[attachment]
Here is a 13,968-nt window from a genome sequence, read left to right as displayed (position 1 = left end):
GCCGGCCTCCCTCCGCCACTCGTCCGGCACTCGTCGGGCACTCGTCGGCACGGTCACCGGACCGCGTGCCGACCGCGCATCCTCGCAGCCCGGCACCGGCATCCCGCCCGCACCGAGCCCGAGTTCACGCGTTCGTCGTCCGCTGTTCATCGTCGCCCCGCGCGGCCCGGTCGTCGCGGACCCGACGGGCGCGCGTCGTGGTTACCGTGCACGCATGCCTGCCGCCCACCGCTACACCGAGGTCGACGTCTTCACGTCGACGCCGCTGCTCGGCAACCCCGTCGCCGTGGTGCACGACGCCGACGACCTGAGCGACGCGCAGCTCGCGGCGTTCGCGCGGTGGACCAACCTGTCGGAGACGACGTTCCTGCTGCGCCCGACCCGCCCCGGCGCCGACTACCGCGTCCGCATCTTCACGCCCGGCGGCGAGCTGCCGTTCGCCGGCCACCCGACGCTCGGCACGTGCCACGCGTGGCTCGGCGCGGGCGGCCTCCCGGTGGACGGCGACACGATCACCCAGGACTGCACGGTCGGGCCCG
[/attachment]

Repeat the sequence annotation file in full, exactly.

Here is a 13,968-nt window from a genome sequence, read left to right as displayed (position 1 = left end):
GCCGGCCTCCCTCCGCCACTCGTCCGGCACTCGTCGGGCACTCGTCGGCACGGTCACCGGACCGCGTGCCGACCGCGCATCCTCGCAGCCCGGCACCGGCATCCCGCCCGCACCGAGCCCGAGTTCACGCGTTCGTCGTCCGCTGTTCATCGTCGCCCCGCGCGGCCCGGTCGTCGCGGACCCGACGGGCGCGCGTCGTGGTTACCGTGCACGCATGCCTGCCGCCCACCGCTACACCGAGGTCGACGTCTTCACGTCGACGCCGCTGCTCGGCAACCCCGTCGCCGTGGTGCACGACGCCGACGACCTGAGCGACGCGCAGCTCGCGGCGTTCGCGCGGTGGACCAACCTGTCGGAGACGACGTTCCTGCTGCGCCCGACCCGCCCCGGCGCCGACTACCGCGTCCGCATCTTCACGCCCGGCGGCGAGCTGCCGTTCGCCGGCCACCCGACGCTCGGCACGTGCCACGCGTGGCTCGGCGCGGGCGGCCTCCCGGTGGACGGCGACACGATCACCCAGGACTGCACGGTCGGGCCCG